[18:12] 27 tn Grk “their chiliarch” (an officer in command of a thousand soldiers). In Greek the term χιλίαρχος (ciliarco") literally described the “commander of a thousand,” but it was used as the standard translation for the Latin tribunus militum or tribunus militaris, the military tribune who commanded a cohort of 600 men.
[18:12] 28 tn Or “the Jewish authorities”; Grk “the Jews.” In NT usage the term ᾿Ιουδαῖοι (Ioudaioi) may refer to the entire Jewish people, the residents of Jerusalem and surrounding territory, the authorities in Jerusalem, or merely those who were hostile to Jesus. (For further information see R. G. Bratcher, “‘The Jews’ in the Gospel of John,” BT 26 : 401-9.) Here the phrase refers to the Jewish leaders, who were named as “chief priests and Pharisees” in John 18:3.
[18:13] 32 sn Jesus was taken first to Annas. Only the Gospel of John mentions this pretrial hearing before Annas, and that Annas was the father-in-law of Caiaphas, who is said to be high priest in that year. Caiaphas is also mentioned as being high priest in John 11:49. But in 18:15, 16, 19, and 22 Annas is called high priest. Annas is also referred to as high priest by Luke in Acts 4:6. Many scholars have dismissed these references as mistakes on the part of both Luke and John, but as mentioned above, John 11:49 and 18:13 indicate that John knew that Caiaphas was high priest in the year that Jesus was crucified. This has led others to suggest that Annas and Caiaphas shared the high priesthood, but there is no historical evidence to support this view. Annas had been high priest from
[18:15] 36 tn The words “them as they brought Jesus to Annas” are not in the Greek text, but are supplied to clarify who Peter and the other disciple were following. Direct objects were often omitted in Greek when clear from the context.
[18:15] sn Many have associated this unnamed other disciple with the beloved disciple, that is, John son of Zebedee, mainly because the phrase the other disciple which occurs here is also used to describe the beloved disciple in John 20:2, 3, 4, and 8. Peter is also closely associated with the beloved disciple in 13:23-26, 20:2-10, 21:7, and 21:20-23. But other identifications have also been proposed, chiefly because v. 16 states that this disciple who was accompanied by Peter was known to the high priest. As C. K. Barrett (St. John, 525) points out, the term γνωστός (gnwstos) is used in the LXX to refer to a close friend (Ps 54:14 LXX [55:14 ET]). This raises what for some is an insurmountable difficulty in identifying the “other disciple” as John son of Zebedee, since how could the uneducated son of an obscure Galilean fisherman be known to such a powerful and influential family in Jerusalem? E. A. Abbott (as quoted in “Notes of Recent Exposition,” ExpTim 25 [1913/14]: 149-50) proposed that the “other disciple” who accompanied Peter was Judas, since he was the one disciple of whom it is said explicitly (in the synoptic accounts) that he had dealings with the high priest. E. A. Tindall (“Contributions and Comments: John xviii.15,” ExpTim 28 [1916/17]: 283-84) suggested the disciple was Nicodemus, who as a member of the Sanhedrin, would have had access to the high priest’s palace. Both of these suggestions, while ingenious, nevertheless lack support from the text of the Fourth Gospel itself or the synoptic accounts. W. Wuellner (The Meaning of “Fishers of Men” [NTL]) argues that the common attitude concerning the low social status and ignorance of the disciples from Galilee may in fact be a misconception. Zebedee is presented in Mark 1:20 as a man wealthy enough to have hired servants, and Mark 10:35-45 presents both of the sons of Zebedee as concerned about status and prestige. John’s mother appears in the same light in Matt 20:20-28. Contact with the high priestly family in Jerusalem might not be so unlikely in such circumstances. Others have noted the possibility that John came from a priestly family, some of which is based upon a statement in Eusebius (Ecclesiastical History 3.31.3) quoting Polycrates that John son of Zebedee was a priest. For further information on possible priestly connections among members of John’s family see L. Morris (John [NICNT], 752, n. 32). None of this is certain, but on the whole it seems most probable that the disciple who accompanied Peter and gained entry into the courtyard for him was John son of Zebedee.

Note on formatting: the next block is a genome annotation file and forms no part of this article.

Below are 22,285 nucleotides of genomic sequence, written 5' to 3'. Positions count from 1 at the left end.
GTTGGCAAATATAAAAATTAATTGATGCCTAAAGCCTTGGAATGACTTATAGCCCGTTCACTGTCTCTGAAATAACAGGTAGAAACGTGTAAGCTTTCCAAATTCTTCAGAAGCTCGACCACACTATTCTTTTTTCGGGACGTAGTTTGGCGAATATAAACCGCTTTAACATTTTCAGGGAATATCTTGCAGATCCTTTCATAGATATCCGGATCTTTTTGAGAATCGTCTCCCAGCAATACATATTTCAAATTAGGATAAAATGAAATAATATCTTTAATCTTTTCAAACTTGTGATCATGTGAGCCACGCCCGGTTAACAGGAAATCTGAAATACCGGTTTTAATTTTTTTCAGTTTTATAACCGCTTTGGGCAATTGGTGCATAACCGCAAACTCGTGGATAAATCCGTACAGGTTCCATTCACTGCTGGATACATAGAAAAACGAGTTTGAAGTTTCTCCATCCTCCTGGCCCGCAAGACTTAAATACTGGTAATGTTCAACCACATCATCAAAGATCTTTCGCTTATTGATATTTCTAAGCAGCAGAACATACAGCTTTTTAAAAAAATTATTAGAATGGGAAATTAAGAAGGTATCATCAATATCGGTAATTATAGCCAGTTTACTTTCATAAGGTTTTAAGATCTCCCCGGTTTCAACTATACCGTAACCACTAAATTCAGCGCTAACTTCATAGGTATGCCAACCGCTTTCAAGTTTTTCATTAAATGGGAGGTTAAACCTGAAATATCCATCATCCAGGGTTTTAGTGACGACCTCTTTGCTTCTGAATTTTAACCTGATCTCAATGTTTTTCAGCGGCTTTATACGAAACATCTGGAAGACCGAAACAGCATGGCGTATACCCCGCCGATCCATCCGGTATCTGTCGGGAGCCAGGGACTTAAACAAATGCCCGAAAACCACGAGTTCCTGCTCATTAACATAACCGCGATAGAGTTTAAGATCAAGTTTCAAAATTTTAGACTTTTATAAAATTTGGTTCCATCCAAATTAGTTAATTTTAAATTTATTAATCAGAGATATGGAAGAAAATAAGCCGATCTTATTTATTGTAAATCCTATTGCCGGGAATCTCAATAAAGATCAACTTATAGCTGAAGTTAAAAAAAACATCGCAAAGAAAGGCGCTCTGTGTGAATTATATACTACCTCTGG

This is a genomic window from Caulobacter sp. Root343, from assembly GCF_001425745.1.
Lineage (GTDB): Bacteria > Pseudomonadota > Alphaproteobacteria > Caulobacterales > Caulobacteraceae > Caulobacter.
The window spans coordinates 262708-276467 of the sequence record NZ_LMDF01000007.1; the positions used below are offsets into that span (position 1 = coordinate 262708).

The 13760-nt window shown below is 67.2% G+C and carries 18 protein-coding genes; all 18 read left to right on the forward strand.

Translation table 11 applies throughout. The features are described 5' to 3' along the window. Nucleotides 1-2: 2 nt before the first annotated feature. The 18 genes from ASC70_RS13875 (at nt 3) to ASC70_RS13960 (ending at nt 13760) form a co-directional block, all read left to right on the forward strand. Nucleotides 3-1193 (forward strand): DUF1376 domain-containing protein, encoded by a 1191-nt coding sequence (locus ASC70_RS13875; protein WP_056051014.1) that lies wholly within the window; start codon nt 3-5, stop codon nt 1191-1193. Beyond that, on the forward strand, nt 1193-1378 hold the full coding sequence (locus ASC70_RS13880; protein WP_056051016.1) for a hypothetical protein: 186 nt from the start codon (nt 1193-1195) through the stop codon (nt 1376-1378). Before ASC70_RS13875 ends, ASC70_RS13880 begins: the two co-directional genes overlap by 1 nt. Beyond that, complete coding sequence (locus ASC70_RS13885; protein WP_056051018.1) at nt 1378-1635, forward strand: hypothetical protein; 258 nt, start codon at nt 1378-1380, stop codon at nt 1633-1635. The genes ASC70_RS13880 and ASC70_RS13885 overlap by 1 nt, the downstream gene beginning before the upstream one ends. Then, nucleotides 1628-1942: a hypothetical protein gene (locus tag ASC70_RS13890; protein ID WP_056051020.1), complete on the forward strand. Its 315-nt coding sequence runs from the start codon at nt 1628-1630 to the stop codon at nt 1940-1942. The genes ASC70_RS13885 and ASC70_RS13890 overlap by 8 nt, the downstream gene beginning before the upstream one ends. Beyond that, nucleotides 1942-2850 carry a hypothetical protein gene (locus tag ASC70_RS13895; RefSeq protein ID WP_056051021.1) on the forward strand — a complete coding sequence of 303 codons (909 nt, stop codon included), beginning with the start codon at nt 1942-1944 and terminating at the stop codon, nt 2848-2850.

[18:16] 39 tn Grk “spoke to the doorkeeper”; her description as a slave girl is taken from the following verse. The noun θυρωρός (qurwro") may be either masculine or feminine, but the article here indicates that it is feminine.
[18:19] 47 tn The introductory phrase “While this was happening” is not in the Greek text. It has been supplied in the translation to clarify the alternation of scenes in the narrative for the modern reader.